Evidence of reduced mid-Holocene ENSO variance on the Great Barrier Reef, Australia

Leonard, N. D., Welsh, K. J., Lough, J. M., Feng, Y., Pandolfi, J. M., Clark, T. R. and Zhao, J. (2016) Evidence of reduced mid-Holocene ENSO variance on the Great Barrier Reef, Australia. Paleoceanography, 31 9: 1248-1260. doi:10.1002/2016PA002967

Author Leonard, N. D.
Welsh, K. J.
Lough, J. M.
Feng, Y.
Pandolfi, J. M.
Clark, T. R.
Zhao, J.
Title Evidence of reduced mid-Holocene ENSO variance on the Great Barrier Reef, Australia
Journal name Paleoceanography   Check publisher's open access policy
ISSN 1944-9186
Publication date 2016-09-01
Sub-type Article (original research)
DOI 10.1002/2016PA002967
Open Access Status Not yet assessed
Volume 31
Issue 9
Start page 1248
End page 1260
Total pages 13
Place of publication Hoboken, NJ, United States
Publisher Wiley-Blackwell Publishing
Language eng
Formatted abstract
Globally, coral reefs are under increasing pressure both through direct anthropogenic influence and increases in climate extremes. Understanding past climate dynamics that negatively affected coral reef growth is imperative for both improving management strategies and for modeling coral reef responses to a changing climate. The El Niño–Southern Oscillation (ENSO) is the primary source of climate variability at interannual timescales on the Great Barrier Reef (GBR), northeastern Australia. Applying continuous wavelet transforms to visually assessed coral luminescence intensity in massive Porites corals from the central GBR we demonstrate that these records reliably reproduce ENSO variance patterns for the period 1880–1985. We then applied this method to three subfossil corals from the same reef to reconstruct ENSO variance from ~5200 to 4300 years before present (yBP). We show that ENSO events were less extreme and less frequent after ~5200 yBP on the GBR compared to modern records. Growth characteristics of the corals are consistent with cooler sea surface temperatures (SSTs) between 5200 and 4300 yBP compared to both the millennia prior (~6000 yBP) and modern records. Understanding ENSO dynamics in response to SST variability at geological timescales will be important for improving predictions of future ENSO response to a rapidly warming climate.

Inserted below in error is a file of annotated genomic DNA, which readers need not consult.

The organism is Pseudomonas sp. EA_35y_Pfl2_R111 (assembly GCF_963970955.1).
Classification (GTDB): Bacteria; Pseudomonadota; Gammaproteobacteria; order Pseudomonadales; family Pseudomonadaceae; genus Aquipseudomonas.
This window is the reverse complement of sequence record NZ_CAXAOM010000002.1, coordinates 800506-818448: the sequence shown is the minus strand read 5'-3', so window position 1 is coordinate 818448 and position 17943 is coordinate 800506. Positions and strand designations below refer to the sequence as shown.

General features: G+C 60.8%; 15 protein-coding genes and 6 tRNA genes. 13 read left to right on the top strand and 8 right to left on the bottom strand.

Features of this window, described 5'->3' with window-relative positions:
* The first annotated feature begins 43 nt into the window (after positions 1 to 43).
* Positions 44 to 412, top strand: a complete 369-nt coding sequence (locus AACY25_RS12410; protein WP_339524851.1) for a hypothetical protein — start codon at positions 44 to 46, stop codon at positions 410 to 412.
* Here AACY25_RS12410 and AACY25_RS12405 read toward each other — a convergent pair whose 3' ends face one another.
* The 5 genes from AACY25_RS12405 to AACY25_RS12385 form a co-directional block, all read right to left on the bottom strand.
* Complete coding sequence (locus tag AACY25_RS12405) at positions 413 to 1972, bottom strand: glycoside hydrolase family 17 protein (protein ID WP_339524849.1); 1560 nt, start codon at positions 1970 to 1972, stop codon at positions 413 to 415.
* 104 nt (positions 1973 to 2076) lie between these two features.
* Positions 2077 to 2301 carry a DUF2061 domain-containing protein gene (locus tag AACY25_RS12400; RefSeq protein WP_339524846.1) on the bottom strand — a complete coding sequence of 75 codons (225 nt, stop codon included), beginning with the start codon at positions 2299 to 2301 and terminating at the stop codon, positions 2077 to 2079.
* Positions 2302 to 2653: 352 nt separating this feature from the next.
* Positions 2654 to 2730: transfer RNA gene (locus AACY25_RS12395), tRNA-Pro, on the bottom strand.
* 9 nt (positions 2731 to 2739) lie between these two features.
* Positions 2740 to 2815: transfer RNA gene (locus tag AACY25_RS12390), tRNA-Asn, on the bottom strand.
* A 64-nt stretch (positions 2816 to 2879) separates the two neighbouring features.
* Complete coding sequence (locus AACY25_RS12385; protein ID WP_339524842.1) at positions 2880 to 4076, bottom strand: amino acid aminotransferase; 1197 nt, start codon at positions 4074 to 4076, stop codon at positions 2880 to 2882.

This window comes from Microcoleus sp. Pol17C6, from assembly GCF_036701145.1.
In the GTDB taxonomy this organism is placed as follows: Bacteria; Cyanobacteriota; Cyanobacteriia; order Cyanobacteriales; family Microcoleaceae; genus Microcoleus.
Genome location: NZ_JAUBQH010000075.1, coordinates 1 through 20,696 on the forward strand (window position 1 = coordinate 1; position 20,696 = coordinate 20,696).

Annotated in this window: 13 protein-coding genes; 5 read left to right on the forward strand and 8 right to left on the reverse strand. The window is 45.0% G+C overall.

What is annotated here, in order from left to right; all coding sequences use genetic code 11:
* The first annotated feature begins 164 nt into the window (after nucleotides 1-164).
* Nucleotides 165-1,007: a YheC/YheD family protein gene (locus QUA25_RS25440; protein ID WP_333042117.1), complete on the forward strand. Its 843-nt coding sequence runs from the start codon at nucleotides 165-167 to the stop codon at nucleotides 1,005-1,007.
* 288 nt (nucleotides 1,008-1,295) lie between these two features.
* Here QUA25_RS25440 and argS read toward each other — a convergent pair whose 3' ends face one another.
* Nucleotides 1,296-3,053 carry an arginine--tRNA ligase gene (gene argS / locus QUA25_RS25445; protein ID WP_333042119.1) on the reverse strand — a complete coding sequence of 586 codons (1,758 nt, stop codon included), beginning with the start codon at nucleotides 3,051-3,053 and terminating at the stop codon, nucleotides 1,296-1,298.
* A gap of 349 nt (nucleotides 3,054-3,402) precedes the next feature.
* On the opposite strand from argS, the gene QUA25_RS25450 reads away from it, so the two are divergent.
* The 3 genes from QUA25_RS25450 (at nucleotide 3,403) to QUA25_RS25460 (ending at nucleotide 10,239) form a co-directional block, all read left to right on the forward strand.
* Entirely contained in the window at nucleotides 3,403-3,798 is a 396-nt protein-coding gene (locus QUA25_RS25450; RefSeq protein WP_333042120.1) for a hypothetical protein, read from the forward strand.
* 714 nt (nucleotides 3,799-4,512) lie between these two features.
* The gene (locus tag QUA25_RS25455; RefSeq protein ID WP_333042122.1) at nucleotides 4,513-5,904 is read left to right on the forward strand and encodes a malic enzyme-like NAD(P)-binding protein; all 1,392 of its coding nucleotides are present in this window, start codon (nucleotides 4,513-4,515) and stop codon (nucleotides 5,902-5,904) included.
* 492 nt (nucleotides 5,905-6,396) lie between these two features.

Keyword Coral luminescence
Great Barrier Reef
Q-Index Code C1
Q-Index Status Provisional Code
Institutional Status UQ

Document type: Journal Article
Sub-type: Article (original research)
Collections: School of Earth Sciences Publications
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